Friday, September 28, 2007


So Apple released their iPhone with lots of people gathered around the shop, many of them having sat there for days. Well, what can I say. I certainly would not pay $600, not even $400 for a phone. After destroying my old, poor-GUI, slow-boot, flimsy, but rather sexy Siemens AX72 by forecful throw, I now use a Nokia 1112, which is a phone. I use it to talk to people. Maybe send an SMS, set an alarm or play a Snake, because those are simple, handy things to have on a phone. I'd use a second-hand $100 handheld or even a regular laptop to swim the interwebs over 802.11 and use the phone to talk to someone at the same time. (It's interesting to notice how nobody knows what 802.3 is but in the meantime it's become fashionable to include science-techy-sounding numbers in product marketing and so everybody knows that 802.11b/g is wireless/wifi Internets. Though to be fair, g is better than b so it kind of makes sense to include that.) And I don't use GPRS et al., because I'm too snobbish to admit that it can be useful at times. Oh, by the way. Besides .mobi sounding so ... unnecessarily gay, typing it takes 10 key pressings on a standard 12-key keypad, as opposed to .wap for instance, which only takes 3. .mb also only takes 3, is a better abbreviation and is free at the time of this writing. I also got some rants for the idiot who put pqrs and wxyz together while leaving 1 empty. I've been long thinking of moving the space from 0 to 1 next to the .,! etc. (or the .,! next to the space depending on the phone model), and moving s and z to 0 while also leaving them on 7 an 9 for backward compatibility. Later.
Back to the iPhone. Objectively speaking - nice idea, if it weren't for its inability to host custom software, and its carrier lock-in. It also looks ugly for my taste, but that's just me. Too slim and too metrosexual. I don't like it. But it's OK if others like it.
So they launched it, people rushed to buy it and use its somewhat crippled features, insecure browser and so on, mkay, fine. Then someone hacked it to allow usage on any GSM carrier. The guy put a lot of effort into it and he finally managed to patch the firmware with the help of another guy. Interesting story and great job after all, a little messy but worth it. Great spirit, great guy. So obviously thousands of phones got cracked in the following weeks. So now it seems Apple is launching an update to un-crack the phones and prevent further cracking using this method. Regardless of wether that's true or not (it's certainly plausible and after all, who cares), it's become usual to see people commenting on the comment-forum with mostly nothing interesting to say. There are the 'freedom' guys who scream at Apple for doing such a thing and not letting them do whatever they please with their hardware, and there are the corporate fan-boys who reply that it's a good move and that they want the company to gain lots of ca$h and invest it in better products. Of course both camps are right and wrong at the same time, but right now I'm only going to argue against the crackers and crack users (LOL). Just for the sake of making a point, I run mostly free software on my PC and if I had more time I'd hack a Linux kernel into every device I could get my hands into. But I don't buy iPods and iPhones and proprietary systems while ranting at their makers. If I don't like a product for whatever reason and can't mod it to fit my desires, I shut up and don't buy it. Why the hell would I buy a CPU that doesn't let me run the code I want? But of course, it's sexy to have an iPhone mostly as a social statement AND use it however you please. Have your cake AND eat it. Get real. As Free Culture author Lawrence Lessing put it, in his admirably balanced fashion: company executives are required by law to maximize their companies' profits. So the only correct way to protest against a corporation's products being 'intentionally crippled' or otherwise 'wrong' is to not buy them, thus making it ineffective for the company to continue pursuing their current strategy, at least from the point of view of your dollars. But wait, you can't do that, because in many cases you've got no alternative maker for that product -- 'Am I to refrain from buying the product at all????!' . Well, tough luck! Having strong principles sometimes hurts/costs, and those who have them accept this. But most comment-forum commenters don't [have strong, consistent principles], and are there just to kill time and rant. [Note: I'm not only killing time and ranting but I'm also generating random bits per this blag's definition.] That being said, there's openmoko. Soon it's going to be a full-featured fancyphone with all the freedom in the world. How soon I don't know, but then I could tell you to buy it instead of the iPhone and stop whining. It's cheaper and it's free. Then, by virtue of causal market dynamics, maybe iPhones will become less restrictive too. I couldn't care less anyway. On the other hand I know why a friend's iPod keeps freezing. Because the Apple headquarters is situated on 1 Infinte Loop (,Cupertino, CA). What a badly-chosen name :) But in all fairness, the old Macs were real computers when x86 PCs were what we call coffee grinders.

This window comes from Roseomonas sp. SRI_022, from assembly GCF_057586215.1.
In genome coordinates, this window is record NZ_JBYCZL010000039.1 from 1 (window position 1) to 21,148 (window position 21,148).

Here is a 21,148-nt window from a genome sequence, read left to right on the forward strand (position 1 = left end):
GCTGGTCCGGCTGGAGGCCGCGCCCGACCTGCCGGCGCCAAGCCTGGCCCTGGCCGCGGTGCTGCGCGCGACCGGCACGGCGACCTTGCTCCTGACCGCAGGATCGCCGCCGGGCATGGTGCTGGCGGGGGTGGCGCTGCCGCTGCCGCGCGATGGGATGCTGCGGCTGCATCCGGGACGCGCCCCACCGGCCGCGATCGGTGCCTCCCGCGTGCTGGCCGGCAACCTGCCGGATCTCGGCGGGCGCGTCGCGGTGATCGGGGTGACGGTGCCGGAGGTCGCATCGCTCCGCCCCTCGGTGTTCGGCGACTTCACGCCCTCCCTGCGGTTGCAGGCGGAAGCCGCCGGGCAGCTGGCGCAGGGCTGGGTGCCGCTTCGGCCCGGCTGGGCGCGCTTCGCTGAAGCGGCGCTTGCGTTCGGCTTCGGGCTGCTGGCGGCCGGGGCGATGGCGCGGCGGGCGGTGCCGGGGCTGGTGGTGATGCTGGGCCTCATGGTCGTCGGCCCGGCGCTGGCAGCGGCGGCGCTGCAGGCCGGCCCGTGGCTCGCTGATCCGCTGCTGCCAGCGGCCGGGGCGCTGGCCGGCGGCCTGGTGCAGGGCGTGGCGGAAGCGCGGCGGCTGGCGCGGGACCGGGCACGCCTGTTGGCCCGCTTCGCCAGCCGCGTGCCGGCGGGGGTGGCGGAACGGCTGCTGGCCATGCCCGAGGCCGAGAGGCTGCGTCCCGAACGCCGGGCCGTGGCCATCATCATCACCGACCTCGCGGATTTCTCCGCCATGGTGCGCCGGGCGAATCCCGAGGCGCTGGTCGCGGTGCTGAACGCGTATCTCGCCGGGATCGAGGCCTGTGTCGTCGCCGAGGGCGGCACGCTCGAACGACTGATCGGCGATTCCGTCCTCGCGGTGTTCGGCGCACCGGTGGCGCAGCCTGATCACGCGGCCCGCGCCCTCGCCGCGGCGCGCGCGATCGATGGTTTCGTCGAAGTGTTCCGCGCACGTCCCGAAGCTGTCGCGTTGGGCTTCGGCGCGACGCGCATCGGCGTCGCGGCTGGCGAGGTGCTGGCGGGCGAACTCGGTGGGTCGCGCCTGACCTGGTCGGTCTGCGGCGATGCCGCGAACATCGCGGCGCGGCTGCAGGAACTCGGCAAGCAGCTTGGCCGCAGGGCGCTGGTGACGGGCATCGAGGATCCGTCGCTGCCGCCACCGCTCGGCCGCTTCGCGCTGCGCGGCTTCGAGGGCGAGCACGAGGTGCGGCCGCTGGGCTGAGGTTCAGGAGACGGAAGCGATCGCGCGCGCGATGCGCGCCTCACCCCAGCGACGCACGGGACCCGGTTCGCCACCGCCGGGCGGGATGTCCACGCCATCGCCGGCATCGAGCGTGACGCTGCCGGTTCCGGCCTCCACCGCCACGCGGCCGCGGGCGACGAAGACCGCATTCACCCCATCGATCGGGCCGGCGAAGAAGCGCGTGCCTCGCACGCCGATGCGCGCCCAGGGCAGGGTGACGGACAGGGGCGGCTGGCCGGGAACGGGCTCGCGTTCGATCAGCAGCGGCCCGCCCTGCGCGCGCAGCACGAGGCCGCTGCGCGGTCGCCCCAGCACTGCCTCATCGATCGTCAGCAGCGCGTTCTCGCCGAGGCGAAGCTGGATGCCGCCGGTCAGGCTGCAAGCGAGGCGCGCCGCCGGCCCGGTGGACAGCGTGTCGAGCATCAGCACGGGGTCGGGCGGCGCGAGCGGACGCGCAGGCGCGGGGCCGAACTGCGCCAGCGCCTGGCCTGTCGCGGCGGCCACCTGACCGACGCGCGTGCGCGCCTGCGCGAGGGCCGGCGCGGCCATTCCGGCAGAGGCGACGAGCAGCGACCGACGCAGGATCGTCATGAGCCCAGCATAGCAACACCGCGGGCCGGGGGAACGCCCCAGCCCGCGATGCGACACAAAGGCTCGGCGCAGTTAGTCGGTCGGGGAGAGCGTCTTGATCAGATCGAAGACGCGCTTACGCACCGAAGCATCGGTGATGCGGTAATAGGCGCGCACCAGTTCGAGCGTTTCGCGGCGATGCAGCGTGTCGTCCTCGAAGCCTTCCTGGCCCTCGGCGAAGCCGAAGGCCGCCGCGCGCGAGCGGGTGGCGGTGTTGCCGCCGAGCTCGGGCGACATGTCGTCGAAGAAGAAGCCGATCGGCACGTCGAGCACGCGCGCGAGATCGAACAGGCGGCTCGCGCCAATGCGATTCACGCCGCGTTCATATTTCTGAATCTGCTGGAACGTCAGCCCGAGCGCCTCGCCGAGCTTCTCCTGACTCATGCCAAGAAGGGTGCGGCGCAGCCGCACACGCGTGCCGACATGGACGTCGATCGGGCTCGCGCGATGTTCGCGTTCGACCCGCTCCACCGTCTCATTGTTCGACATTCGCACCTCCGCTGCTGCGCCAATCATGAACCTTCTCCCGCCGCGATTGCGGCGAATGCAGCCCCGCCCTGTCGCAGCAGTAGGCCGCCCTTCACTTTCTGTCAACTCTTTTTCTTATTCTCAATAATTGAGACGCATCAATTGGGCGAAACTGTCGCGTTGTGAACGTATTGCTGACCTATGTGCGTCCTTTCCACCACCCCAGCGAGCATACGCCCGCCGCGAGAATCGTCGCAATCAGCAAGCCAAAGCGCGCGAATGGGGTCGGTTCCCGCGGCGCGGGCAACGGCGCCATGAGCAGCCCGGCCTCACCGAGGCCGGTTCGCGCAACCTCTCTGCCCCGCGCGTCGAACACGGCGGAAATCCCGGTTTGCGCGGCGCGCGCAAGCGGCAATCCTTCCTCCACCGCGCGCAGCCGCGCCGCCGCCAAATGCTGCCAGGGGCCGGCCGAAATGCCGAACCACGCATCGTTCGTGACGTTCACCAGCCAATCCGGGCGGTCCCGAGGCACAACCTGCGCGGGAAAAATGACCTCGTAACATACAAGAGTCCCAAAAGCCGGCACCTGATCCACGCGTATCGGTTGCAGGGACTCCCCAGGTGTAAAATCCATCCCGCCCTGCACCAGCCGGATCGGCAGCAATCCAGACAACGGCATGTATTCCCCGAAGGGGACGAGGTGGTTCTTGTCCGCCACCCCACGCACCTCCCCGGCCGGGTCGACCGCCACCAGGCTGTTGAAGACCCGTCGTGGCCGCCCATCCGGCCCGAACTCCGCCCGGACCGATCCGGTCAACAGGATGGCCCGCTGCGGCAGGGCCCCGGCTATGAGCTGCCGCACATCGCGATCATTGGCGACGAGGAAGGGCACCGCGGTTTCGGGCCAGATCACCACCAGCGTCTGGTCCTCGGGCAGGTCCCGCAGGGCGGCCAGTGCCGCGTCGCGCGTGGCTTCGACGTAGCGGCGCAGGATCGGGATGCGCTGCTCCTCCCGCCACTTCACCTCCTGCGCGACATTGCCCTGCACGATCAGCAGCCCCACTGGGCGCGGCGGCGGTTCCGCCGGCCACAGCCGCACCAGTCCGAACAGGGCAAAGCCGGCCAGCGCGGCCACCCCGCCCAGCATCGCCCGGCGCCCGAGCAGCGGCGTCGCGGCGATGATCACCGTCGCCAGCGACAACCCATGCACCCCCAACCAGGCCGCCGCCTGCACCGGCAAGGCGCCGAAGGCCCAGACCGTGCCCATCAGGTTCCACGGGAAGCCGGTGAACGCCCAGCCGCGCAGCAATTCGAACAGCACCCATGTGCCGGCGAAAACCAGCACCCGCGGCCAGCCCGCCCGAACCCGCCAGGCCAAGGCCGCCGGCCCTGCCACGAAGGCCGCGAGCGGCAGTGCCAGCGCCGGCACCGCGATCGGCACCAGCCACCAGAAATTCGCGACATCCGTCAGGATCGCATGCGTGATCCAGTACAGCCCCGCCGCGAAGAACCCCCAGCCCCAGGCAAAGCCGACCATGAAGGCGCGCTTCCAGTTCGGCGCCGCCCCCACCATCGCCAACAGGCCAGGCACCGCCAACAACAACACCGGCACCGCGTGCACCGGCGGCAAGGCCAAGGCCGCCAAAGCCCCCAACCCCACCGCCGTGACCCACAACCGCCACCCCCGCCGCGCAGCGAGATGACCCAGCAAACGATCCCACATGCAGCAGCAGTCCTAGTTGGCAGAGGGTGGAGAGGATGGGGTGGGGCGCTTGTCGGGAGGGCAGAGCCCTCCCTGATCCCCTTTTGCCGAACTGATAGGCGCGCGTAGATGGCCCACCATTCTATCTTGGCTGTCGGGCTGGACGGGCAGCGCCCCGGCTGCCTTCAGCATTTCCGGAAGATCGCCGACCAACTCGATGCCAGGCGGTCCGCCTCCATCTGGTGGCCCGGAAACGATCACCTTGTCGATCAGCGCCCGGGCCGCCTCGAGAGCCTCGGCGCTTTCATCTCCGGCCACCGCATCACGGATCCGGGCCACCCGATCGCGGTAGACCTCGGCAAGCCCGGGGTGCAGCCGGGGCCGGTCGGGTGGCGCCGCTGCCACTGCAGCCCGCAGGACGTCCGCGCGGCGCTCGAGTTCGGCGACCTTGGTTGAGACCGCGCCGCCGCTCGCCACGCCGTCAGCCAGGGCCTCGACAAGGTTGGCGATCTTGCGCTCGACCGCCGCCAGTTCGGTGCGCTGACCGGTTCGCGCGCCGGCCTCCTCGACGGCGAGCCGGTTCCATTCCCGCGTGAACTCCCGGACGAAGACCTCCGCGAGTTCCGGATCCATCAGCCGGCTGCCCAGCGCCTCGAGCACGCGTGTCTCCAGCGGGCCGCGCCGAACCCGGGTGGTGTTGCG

In closing, I'd like to thank Google for pointing me to the Engadget article in question. Eventhough they supposedly support the .mobi that I despise, their AdSense is great (it delivers the only ads not worth adblocking), and their WebClips are even better.

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